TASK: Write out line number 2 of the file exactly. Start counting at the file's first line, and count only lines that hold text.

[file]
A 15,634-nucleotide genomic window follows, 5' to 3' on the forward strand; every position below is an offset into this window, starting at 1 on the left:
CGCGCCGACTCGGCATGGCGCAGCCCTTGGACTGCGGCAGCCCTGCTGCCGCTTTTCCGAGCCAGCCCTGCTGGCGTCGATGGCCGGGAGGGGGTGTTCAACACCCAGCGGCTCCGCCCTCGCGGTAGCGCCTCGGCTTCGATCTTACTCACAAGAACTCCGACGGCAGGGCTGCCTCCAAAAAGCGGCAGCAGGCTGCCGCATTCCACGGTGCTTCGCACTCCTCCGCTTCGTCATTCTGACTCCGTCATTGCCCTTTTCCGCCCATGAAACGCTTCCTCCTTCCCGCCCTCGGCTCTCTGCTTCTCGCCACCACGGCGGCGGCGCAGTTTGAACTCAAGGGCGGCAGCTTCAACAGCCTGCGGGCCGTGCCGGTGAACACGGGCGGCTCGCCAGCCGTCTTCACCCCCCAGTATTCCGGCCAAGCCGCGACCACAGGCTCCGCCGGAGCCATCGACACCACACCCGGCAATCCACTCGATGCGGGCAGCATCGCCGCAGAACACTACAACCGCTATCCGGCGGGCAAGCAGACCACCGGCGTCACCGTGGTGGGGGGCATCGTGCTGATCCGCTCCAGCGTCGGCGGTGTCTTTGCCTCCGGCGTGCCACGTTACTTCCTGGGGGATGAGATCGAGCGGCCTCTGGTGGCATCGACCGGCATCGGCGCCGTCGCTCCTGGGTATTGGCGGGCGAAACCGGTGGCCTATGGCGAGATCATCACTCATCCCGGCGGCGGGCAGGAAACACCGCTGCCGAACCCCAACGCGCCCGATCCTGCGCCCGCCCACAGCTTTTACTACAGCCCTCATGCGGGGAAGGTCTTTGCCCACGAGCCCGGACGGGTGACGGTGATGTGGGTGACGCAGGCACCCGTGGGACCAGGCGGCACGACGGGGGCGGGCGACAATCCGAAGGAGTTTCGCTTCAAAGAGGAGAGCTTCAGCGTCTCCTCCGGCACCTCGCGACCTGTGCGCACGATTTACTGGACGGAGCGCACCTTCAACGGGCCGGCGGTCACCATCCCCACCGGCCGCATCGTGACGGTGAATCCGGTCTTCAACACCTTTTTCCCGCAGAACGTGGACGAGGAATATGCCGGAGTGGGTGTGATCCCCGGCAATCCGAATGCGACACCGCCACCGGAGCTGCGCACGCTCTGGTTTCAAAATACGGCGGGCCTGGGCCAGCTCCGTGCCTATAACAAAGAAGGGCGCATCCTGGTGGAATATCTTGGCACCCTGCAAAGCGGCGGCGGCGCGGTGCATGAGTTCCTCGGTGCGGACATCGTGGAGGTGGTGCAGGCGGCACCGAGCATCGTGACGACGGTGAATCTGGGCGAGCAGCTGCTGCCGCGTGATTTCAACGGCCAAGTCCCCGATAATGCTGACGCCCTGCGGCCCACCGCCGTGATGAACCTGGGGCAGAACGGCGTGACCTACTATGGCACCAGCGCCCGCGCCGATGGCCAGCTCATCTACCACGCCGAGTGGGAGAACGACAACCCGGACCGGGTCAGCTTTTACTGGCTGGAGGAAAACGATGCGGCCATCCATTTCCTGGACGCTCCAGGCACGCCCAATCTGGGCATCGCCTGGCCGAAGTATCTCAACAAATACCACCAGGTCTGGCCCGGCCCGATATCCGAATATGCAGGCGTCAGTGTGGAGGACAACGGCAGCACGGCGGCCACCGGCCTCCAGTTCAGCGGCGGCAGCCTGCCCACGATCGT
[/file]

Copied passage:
CGCGCCGACTCGGCATGGCGCAGCCCTTGGACTGCGGCAGCCCTGCTGCCGCTTTTCCGAGCCAGCCCTGCTGGCGTCGATGGCCGGGAGGGGGTGTTCAACACCCAGCGGCTCCGCCCTCGCGGTAGCGCCTCGGCTTCGATCTTACTCACAAGAACTCCGACGGCAGGGCTGCCTCCAAAAAGCGGCAGCAGGCTGCCGCATTCCACGGTGCTTCGCACTCCTCCGCTTCGTCATTCTGACTCCGTCATTGCCCTTTTCCGCCCATGAAACGCTTCCTCCTTCCCGCCCTCGGCTCTCTGCTTCTCGCCACCACGGCGGCGGCGCAGTTTGAACTCAAGGGCGGCAGCTTCAACAGCCTGCGGGCCGTGCCGGTGAACACGGGCGGCTCGCCAGCCGTCTTCACCCCCCAGTATTCCGGCCAAGCCGCGACCACAGGCTCCGCCGGAGCCATCGACACCACACCCGGCAATCCACTCGATGCGGGCAGCATCGCCGCAGAACACTACAACCGCTATCCGGCGGGCAAGCAGACCACCGGCGTCACCGTGGTGGGGGGCATCGTGCTGATCCGCTCCAGCGTCGGCGGTGTCTTTGCCTCCGGCGTGCCACGTTACTTCCTGGGGGATGAGATCGAGCGGCCTCTGGTGGCATCGACCGGCATCGGCGCCGTCGCTCCTGGGTATTGGCGGGCGAAACCGGTGGCCTATGGCGAGATCATCACTCATCCCGGCGGCGGGCAGGAAACACCGCTGCCGAACCCCAACGCGCCCGATCCTGCGCCCGCCCACAGCTTTTACTACAGCCCTCATGCGGGGAAGGTCTTTGCCCACGAGCCCGGACGGGTGACGGTGATGTGGGTGACGCAGGCACCCGTGGGACCAGGCGGCACGACGGGGGCGGGCGACAATCCGAAGGAGTTTCGCTTCAAAGAGGAGAGCTTCAGCGTCTCCTCCGGCACCTCGCGACCTGTGCGCACGATTTACTGGACGGAGCGCACCTTCAACGGGCCGGCGGTCACCATCCCCACCGGCCGCATCGTGACGGTGAATCCGGTCTTCAACACCTTTTTCCCGCAGAACGTGGACGAGGAATATGCCGGAGTGGGTGTGATCCCCGGCAATCCGAATGCGACACCGCCACCGGAGCTGCGCACGCTCTGGTTTCAAAATACGGCGGGCCTGGGCCAGCTCCGTGCCTATAACAAAGAAGGGCGCATCCTGGTGGAATATCTTGGCACCCTGCAAAGCGGCGGCGGCGCGGTGCATGAGTTCCTCGGTGCGGACATCGTGGAGGTGGTGCAGGCGGCACCGAGCATCGTGACGACGGTGAATCTGGGCGAGCAGCTGCTGCCGCGTGATTTCAACGGCCAAGTCCCCGATAATGCTGACGCCCTGCGGCCCACCGCCGTGATGAACCTGGGGCAGAACGGCGTGACCTACTATGGCACCAGCGCCCGCGCCGATGGCCAGCTCATCTACCACGCCGAGTGGGAGAACGACAACCCGGACCGGGTCAGCTTTTACTGGCTGGAGGAAAACGATGCGGCCATCCATTTCCTGGACGCTCCAGGCACGCCCAATCTGGGCATCGCCTGGCCGAAGTATCTCAACAAATACCACCAGGTCTGGCCCGGCCCGATATCCGAATATGCAGGCGTCAGTGTGGAGGACAACGGCAGCACGGCGGCCACCGGCCTCCAGTTCAGCGGCGGCAGCCTGCCCACGATCGT